During one of my internet roams, I stumbled upon Smartling, a translation software. As someone who once dreamt of becoming a book translator, the website’s contents got me thinking about that once desired career path, and one of the reasons why I did not follow it.
If there is one thing all Portuguese fantasy book lovers have to deal with is the scarcity of such books published in our language. As Portugal is a small country with a readership that much prefers books grounded on reality, few publishers dare to publish fantasy stories by Portuguese authors. It’s much safer to buy the rights to international successes, after all. So, if you go to the fantasy corner of any bookshop, you’ll see the same handful of Portuguese authors in a sea of Neil Gaiman, Patrick Rothfuss, Robin Hobb, George R.R. Martin, and other worldwide household names. And yet, there is one very famous series missing from Portuguese shelves: Discworld, by Terry Pratchett.
Yes, shocking, I know. Even more so when you know that a) a couple of books in the series have been translated, b) Good Omens, written with Gaiman, sells like wildfire, c) there are always copies of at least one of the Discworld novels in the English section, and that d) the Portuguese adore satire. So what gives? Is it the number of volumes? Maybe, but I doubt it. I think the issue lies elsewhere: in the translation of humour.
Back in the day, when I was starting out in English, I thought translation was easy peasy. You pick a word in English, remember the Portuguese equivalent, do the necessary grammatical changes, and voilá! All done. Sadly, that is not so. All tongues have nuances, and there’s an insane amount of not-translatable expressions. And puns? How is one to translate puns?
What opened my eyes, you may ask? This gem:
“Europa’s covered in ice, not mice.”
Harry Potter and the Order of the Phoenix, J.K.Rowling
I first encountered this quote in Portuguese, which reads something along the lines of “Europa está coberta de gelo, não de ratos.” You don’t need to know the language to see that “gelo” and “ratos” don’t sound (or look) anything alike. They only share one letter. For ages, I was convinced Harry was a complete idiot in mixing the two words up. When I first read it in English, it was as if a glorious sun peeked out from the clouds. Everything finally made sense. Now, it’s one of my favourite passages in any book. (I’m a sucker for puns, I’m sorry.)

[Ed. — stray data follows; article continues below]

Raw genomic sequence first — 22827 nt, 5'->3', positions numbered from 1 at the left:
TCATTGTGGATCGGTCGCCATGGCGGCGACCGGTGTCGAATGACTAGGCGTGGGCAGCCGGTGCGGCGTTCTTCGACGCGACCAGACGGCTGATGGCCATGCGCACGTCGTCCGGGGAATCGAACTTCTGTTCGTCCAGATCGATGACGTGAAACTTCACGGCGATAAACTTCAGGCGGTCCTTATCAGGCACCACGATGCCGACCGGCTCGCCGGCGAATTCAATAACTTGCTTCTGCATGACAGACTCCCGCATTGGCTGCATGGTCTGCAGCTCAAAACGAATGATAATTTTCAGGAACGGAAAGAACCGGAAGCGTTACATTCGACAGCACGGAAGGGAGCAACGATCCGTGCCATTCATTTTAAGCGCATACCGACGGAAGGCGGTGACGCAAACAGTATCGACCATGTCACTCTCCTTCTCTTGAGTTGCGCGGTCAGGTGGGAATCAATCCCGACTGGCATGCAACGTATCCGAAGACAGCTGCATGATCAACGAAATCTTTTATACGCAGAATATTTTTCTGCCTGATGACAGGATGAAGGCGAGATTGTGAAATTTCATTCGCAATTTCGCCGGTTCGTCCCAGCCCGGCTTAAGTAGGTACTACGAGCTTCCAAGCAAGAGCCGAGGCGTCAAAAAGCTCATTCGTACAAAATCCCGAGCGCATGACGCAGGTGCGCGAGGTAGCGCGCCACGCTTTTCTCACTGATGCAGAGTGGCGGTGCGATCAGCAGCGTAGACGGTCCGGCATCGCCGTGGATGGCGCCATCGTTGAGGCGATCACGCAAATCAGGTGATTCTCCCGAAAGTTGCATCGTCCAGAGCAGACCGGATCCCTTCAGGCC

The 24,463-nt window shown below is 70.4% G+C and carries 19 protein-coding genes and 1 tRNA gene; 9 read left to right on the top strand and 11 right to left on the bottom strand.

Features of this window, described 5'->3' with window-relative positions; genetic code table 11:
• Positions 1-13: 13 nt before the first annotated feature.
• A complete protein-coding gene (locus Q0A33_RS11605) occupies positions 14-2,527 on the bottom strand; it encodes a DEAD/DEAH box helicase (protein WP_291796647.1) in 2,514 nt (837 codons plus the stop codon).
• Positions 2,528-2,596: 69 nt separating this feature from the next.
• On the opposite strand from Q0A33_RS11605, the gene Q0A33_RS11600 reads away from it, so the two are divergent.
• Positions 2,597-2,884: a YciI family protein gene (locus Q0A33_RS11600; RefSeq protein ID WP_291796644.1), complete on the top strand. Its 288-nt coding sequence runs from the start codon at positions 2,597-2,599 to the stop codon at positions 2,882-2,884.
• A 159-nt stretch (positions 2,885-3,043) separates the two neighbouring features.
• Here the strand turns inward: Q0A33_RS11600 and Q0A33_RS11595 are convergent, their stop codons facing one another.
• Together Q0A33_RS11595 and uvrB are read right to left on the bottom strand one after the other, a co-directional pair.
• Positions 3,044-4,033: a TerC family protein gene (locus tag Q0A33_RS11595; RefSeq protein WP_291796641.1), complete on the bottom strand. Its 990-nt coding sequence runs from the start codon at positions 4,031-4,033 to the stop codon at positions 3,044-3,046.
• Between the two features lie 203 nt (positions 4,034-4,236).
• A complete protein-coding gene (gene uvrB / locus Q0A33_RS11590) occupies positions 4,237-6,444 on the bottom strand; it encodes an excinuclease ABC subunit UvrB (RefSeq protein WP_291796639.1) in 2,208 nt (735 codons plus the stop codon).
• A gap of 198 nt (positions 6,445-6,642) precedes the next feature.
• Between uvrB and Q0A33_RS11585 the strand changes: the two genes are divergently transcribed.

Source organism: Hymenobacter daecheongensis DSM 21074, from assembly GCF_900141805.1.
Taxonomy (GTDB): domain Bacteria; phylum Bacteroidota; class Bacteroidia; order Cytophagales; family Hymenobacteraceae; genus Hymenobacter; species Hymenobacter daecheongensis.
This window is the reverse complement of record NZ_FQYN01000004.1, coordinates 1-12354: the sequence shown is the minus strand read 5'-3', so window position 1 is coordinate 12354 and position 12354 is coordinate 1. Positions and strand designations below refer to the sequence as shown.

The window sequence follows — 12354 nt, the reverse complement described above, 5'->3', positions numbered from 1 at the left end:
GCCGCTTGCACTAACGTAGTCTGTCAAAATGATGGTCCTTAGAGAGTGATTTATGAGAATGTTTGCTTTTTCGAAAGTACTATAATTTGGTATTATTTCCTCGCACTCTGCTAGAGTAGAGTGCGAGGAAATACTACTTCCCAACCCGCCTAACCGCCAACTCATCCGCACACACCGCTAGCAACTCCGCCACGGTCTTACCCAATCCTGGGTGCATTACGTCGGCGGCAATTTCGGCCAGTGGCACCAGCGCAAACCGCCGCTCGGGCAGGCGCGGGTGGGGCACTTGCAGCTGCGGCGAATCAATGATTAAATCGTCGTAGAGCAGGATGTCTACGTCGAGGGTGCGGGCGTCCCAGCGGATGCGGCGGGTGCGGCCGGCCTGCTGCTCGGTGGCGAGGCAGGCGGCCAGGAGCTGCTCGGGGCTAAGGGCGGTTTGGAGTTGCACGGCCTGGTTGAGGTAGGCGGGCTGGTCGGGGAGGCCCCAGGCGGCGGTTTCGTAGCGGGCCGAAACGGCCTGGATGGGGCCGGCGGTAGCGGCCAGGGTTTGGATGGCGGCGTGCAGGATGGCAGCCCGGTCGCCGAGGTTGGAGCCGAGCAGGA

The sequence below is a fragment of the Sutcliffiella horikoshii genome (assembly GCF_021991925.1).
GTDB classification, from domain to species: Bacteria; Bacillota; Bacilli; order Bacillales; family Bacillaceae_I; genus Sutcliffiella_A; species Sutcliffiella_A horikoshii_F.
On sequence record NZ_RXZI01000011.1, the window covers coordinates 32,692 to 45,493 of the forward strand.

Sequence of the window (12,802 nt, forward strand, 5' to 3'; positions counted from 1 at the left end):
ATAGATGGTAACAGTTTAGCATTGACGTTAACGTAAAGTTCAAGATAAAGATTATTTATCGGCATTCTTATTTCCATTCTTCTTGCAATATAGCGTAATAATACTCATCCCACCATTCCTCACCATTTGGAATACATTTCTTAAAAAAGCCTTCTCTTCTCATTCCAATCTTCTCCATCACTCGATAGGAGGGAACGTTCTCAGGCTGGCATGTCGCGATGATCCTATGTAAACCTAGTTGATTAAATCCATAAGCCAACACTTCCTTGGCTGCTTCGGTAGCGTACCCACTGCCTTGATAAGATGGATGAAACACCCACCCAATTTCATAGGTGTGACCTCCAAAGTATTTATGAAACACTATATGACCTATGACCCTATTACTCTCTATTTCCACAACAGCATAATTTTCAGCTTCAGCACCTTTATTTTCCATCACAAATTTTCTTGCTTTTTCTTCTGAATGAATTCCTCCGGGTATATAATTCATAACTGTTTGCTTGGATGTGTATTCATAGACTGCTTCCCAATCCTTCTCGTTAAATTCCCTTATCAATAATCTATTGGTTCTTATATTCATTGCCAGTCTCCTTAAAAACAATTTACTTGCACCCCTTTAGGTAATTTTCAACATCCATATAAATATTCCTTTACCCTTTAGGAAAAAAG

So, if this one pun in Potter made me think of Harry as an idiot for ages, what would it be like to read the translation of a series like Discworld, covered in glorious puns and world play? I don’t know. How could anyone translate such things as:
“I believe in reincarnation,” [Bjorn] said.
“I tried to live a good life. Does that help?”
THAT’S NOT UP TO ME. Death coughed. OF COURSE… SINCE YOU BELIEVE IN REINCARNATION… YOU’LL BE BJORN AGAIN.”
Men at Arms, Terry Pratchett
“There was always something that needed transferring from A to B or, of course, to the bottom of the C.”
Hogfather, Terry Pratchett
Maybe there are some brilliant translators out there who can make it work. Something tells me, however, that there would be a lot of footnotes involved. Either way, I’m sure it’s one herculean job to make puns not just understandable but enjoyable in another language. Personally, I have no idea how, but again, I am no translator. If you are one, props to you. Seriously. That is one difficult job you have there, one that is probably very under appreciated. Believe me when I say you have my thanks for doing it. I wouldn’t have found Potter, and my life, otherwise.
What do you guys think? Have you ever puzzled over something meant to be humorous in a translated book? Have you ever translated fiction? Do you read foreign books at all? Have you read Discworld in another language? Tell me what you think!
(Note: Sadly, this post has nothing to do with OK, Let’s Read’s Thursday Thoughts. To my knowledge, the Thursday Thoughts meme is still in hiatus. I just borrowed the name.)